Reasons You’ll Hate Living in the Suburbs: Losing Your Urban Identity

Everyone who moves from the city to the suburbs makes the same promise to themselves: I won’t become a suburban person, I’ll keep my urban sensibility, I’ll come into the city all the time.

 

Take, for example, this jackass writing about his decision to move from the city to the suburbs:

So I’ve convinced myself that I’m not leaving.  No, not me!  I’m just moving to a new section of Manhattan, a hot new neighborhood like Dumbo and Nolita and all those other acronymic (is that a word?) Manhattan neighborhoods that magazine writers or real estate brokers are always discovering.

I’m just moving to “Suma,” the “SUburbs of MAnhattan.”  Just like “Tribeca” is the “TRIangle BElow CAnal” or “Nolita” is “NOrth of LIttle ITaly.”   Just another neighborhod of Manhattan!  Really!

Suma is not a neighborhood per se, of course, but it’s a state of mind, the state of mind that I might be moving to the suburbs, but I’m going to retain my Manhattan sensibilities, pretentious though they may be.

I’m not going to give in.

I’m not going to get a cookie-cutter house.

I’m not going to become the organization man.

I’m not going to eat every meal at a franchise restaurant.

I’m not going to stay in on weekends.

I’m going to find my Suma.

That was three years ago, when I first contemplated my move to the suburbs.  And, of course, I’ve totally sold out.

Going into Manhattan.  I promised myself that I’d come into Manhattan often, at least once a month.  I’ve probably been to the city three or four times a year, at best.  Why?  It’s tough to explain.  We want to go into the city, check out a new restaurant, go see a show, hit a few lounges, but then the simple mechanics get in the way — the 45 minute drive, the potential traffic, finding parking, worrying about drinking when I need to drive us home. We think about it, and then it just seems so much easier to drive ten minutes to the mall to watch Liam Nisson growl and kill bad people. What amazes me is that I did that same drive every day for about eight years, when I was living in the city but working in the suburbs, but somehow what was once my daily commute now seems like an endless death march when I contemplate schlepping in for a night on the town.

Staying a city person. I promised myself that I wouldn’t become a suburbanite, that I’d stay a “city person.”  But strange things are happening.  The last few times I went to the city, I got disoriented by the little things. I walk uptown when I’m going downtown. I forget the order of the avenues — “is Park before or after Madison?”.  I forget which way the one way streets go.  Even worse, the last time I was in the city, I was walking to get a cup of coffee and I kept getting passed by people.  I became one of those people who clog up the sidewalks, walking too slowly for the rush of pedestrians trying to get where they’re going.  That was humiliating.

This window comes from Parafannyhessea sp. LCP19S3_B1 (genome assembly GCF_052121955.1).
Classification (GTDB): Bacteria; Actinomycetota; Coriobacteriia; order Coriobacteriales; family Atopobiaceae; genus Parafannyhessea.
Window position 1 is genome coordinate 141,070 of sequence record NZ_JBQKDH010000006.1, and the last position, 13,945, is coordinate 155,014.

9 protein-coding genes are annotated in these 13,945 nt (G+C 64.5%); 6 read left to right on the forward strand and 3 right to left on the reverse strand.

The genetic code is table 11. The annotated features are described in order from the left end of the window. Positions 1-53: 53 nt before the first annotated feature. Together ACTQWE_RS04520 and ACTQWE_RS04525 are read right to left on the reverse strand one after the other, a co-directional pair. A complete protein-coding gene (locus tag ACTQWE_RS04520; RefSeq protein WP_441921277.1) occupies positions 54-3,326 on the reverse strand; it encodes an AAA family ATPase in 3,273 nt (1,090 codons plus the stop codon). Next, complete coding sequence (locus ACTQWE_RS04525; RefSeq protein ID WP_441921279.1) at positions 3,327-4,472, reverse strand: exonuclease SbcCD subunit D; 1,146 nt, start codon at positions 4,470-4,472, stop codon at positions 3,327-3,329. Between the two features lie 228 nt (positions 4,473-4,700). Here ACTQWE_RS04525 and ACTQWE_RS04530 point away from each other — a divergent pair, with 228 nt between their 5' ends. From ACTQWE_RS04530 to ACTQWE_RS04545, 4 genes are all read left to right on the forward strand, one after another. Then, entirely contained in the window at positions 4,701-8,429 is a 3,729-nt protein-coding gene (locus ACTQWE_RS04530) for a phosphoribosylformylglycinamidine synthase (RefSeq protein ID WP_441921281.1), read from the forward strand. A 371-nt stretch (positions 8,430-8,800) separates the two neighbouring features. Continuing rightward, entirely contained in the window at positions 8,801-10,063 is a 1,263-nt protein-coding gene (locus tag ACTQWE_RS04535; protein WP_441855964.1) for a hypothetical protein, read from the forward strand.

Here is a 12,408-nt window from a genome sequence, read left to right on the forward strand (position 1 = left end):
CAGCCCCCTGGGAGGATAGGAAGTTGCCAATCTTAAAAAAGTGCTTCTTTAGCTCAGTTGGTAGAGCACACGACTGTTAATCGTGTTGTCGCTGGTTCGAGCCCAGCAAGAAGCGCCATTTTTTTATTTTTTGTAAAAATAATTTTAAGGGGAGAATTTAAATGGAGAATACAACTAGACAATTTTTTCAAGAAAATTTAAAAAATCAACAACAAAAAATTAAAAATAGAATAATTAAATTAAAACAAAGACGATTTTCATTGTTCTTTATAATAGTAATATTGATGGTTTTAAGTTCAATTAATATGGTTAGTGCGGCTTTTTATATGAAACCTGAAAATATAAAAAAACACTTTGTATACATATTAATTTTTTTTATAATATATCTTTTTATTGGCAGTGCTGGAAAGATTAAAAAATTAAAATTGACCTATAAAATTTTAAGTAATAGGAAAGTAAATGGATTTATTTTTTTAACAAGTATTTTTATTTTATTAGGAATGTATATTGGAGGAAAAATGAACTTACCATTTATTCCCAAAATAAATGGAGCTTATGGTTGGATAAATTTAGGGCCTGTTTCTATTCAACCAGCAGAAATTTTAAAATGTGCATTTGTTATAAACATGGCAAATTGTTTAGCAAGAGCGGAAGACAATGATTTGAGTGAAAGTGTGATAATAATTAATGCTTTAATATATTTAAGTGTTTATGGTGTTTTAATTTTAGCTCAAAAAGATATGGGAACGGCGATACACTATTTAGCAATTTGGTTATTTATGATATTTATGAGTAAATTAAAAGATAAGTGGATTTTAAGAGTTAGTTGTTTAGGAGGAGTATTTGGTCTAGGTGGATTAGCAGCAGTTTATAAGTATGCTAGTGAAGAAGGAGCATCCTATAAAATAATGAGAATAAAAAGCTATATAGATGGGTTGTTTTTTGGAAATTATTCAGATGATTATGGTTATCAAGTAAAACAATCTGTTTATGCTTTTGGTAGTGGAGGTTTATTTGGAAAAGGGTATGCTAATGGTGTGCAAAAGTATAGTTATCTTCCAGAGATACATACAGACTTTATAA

Keeping my “sophisticated urban sensibility.” This may be the worst realization of all.  You’d think that in the information age, you’d be able to stay in touch with what’s happening in the city. I read the Times every day. I surf the city lifestyle blogs.  But it’s not enough.  You just can’t stay in touch when you’re not actually there.  Reading about it isn’t the same.  In just three years, the city has changed.  Food trucks?  Really?  And what’s with these Vietnamese sandwiches everyone was talking about last year.  Are they still hot, or did I totally miss it?  Honestly, I have NO IDEA WHAT’S GOING ON ANYMORE!

Now, of course it’s easy to simply blame this on the suburbs.  Certainly, I like having something to blame besides the fact that I’m simply getting old and unhip.  Indeed, one could argue that it’s almost a little undignified for someone of my advancing years to bemoan the loss of an urban sensibility, when really I’m just getting cranky that I’m not 35 anymore.  Even if I was living in the city, it’s arguable whether I’d be any more tuned in than I am now, particularly since I’m now a father.  But it still hurts.

And here’s the worst part.  Slowly but surely, I’m starting to feel myself becoming a suburbanite.  I’m fighting it, but it’s insidiously working my way into my psyche.  I drive my new crossover into the city, and feel that twinge of superiority when I pick up my city friends who don’t own a car.  On those rare occasions when urbanites visit us in the suburbs, I silently bask in the sense of awe they have when they see my closet.  SO BIG!

It scares me how easily I’m being seduced by big closets and affordable restaurants and my guest bedrooms, how I find myself going weeks without even thinking about taking a trip into the city.  I’m getting — I can’t believe I’m saying this — used to it.

So that’s another one of the reasons that you’ll hate living in the suburbs.  No matter how much you might want it right now, and regardless of how many promises you’ll make to yourself, you’re going to find yourself going over to the bland side.  Don’t say I didn’t warn you….

 

Comments

  1. “Tribeca” is the “TRIangle BElow CAnal” or “Nolita” is “NOrth of LIttle ITaly.” Thanks for edjumacating me! I never knew that! I did enjoy your blog Joe! I had an apartment on 73rd and 1st, went to F.I.T., worked in the garment industry for 6 years. It didn’t take long for me to become a “Country Bumpkin”! Everytime I am in the city, I can’t help but think they should have fast and slow lanes on the sidewalk. I’m sure you can guess which lane I’d be in! LOL

  2. You ar hilarious. I love this log.

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